Coastal Cleanups: Seaside organizes coastal cleanups where community members and other volunteers collect, record, and properly dispose of marine debris that has been brought in by the tides along North Shore beaches.
Microplastic Assessments: Seaside has developed a protocol for analyzing the levels of microplastics in the sand on our beaches. Community members can be taught the process and contribute to our growing database.
Marine Debris Mapping: Seaside is actively working to clean up the shores and waterways of the Great Marsh on the North Shore. Through surveys of the coastal lands, we hope to record the types and locations of macroplastics in order to inform land management decisions and practices.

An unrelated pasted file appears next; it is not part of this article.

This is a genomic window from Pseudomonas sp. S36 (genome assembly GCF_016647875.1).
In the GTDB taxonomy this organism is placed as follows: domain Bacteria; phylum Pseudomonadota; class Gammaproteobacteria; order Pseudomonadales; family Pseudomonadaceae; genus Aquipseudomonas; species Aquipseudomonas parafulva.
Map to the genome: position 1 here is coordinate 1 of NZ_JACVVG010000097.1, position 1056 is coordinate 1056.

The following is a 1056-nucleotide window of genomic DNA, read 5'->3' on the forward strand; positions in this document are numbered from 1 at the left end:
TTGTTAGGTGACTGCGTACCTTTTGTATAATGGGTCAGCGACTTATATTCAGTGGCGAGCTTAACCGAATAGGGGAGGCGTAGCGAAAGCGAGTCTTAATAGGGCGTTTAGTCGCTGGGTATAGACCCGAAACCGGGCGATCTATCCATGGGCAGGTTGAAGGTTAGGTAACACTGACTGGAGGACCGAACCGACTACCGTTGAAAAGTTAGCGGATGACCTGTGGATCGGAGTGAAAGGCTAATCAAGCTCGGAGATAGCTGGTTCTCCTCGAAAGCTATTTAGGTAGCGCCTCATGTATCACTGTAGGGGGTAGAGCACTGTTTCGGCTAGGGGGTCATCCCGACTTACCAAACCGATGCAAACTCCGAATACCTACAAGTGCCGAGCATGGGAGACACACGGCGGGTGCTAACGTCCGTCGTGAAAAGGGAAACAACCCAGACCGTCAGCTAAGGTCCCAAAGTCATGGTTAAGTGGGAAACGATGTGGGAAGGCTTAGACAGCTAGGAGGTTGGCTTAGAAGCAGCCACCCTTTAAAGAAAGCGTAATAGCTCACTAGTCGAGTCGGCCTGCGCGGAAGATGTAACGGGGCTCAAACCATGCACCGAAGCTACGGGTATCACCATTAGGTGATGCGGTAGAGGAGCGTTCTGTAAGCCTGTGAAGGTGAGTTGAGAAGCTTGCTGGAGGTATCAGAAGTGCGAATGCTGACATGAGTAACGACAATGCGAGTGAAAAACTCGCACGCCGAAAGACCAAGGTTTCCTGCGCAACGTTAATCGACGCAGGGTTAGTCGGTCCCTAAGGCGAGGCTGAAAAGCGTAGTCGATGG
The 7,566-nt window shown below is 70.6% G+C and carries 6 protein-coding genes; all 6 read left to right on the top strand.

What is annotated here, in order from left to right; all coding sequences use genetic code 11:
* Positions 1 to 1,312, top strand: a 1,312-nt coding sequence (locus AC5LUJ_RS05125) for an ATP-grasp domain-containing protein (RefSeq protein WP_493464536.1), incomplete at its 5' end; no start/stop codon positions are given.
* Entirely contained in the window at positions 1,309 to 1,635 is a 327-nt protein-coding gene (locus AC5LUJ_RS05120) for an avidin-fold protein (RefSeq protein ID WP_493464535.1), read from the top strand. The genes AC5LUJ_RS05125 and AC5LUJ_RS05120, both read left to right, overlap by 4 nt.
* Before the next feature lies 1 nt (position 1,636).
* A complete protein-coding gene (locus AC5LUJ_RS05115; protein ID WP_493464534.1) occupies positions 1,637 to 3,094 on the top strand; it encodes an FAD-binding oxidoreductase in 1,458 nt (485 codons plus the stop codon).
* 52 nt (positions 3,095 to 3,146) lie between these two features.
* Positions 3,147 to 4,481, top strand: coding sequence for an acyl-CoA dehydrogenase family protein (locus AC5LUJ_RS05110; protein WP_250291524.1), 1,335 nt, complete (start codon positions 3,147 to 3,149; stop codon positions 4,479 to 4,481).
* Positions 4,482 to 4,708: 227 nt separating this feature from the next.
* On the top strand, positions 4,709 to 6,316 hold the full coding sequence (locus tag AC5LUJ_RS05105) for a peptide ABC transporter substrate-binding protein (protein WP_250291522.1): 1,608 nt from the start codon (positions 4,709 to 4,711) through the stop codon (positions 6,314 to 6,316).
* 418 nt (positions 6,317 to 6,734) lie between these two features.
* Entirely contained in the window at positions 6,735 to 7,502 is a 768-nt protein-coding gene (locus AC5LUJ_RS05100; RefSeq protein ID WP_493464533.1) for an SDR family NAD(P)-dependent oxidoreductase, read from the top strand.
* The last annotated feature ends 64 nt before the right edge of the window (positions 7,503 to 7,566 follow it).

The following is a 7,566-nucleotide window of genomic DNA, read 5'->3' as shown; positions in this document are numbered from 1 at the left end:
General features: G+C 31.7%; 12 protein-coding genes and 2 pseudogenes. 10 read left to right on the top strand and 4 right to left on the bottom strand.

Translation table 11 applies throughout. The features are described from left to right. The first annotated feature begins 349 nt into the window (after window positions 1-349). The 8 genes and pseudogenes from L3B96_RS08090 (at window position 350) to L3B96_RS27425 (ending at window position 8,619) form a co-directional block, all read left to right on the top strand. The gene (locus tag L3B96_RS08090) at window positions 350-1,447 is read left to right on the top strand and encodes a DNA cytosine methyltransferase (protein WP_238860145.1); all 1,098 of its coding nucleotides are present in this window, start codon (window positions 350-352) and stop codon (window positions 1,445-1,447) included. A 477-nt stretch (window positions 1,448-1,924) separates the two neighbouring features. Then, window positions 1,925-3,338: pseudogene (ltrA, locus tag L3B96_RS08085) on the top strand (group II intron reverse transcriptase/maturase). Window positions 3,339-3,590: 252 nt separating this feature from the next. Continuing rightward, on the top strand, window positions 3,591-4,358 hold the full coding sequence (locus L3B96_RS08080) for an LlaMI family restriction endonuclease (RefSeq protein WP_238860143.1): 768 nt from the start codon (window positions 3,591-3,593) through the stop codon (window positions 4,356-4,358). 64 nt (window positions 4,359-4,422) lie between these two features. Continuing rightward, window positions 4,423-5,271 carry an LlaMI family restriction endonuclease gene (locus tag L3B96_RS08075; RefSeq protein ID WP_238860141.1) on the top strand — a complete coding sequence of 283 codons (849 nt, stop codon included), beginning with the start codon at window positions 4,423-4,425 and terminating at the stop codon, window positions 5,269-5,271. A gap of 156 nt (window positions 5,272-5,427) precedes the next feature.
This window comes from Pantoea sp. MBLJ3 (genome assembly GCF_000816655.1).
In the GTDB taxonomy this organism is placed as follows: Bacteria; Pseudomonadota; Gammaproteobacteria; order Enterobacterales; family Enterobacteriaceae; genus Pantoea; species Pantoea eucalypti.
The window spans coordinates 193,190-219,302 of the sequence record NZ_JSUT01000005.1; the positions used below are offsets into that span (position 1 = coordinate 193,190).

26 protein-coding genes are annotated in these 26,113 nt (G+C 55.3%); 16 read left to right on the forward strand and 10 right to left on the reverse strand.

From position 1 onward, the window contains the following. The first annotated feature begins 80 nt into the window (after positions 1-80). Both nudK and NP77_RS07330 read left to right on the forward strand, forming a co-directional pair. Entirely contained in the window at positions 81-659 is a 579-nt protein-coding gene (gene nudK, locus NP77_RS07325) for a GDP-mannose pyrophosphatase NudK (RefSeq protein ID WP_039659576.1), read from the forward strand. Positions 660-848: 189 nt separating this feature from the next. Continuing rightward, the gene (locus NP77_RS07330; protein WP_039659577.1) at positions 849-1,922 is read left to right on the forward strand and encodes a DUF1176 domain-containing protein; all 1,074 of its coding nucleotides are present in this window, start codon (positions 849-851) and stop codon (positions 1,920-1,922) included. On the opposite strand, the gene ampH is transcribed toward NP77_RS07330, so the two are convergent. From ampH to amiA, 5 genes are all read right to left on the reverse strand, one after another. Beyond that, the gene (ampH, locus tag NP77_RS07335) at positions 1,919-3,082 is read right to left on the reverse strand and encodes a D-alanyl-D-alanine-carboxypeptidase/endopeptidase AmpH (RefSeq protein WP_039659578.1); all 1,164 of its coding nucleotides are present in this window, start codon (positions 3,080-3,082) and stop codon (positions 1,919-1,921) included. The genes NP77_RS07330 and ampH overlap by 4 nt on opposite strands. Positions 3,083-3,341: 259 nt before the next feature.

Invasive Species Mitigation: European Green Crabs are an invasive species that threaten the sensitive intertidal communities and the shellfish industry along Cape Ann. Seaside periodically sets traps to capture and remove this invasive species, providing the crabs to local businesses for sustainable meals or bait.
Sea Level Rise: Seaside monitors the current and potential effects of sea-level rise on Cape Ann. Through these efforts, Seaside is able to help inform communities about how they can prepare effectively for the future.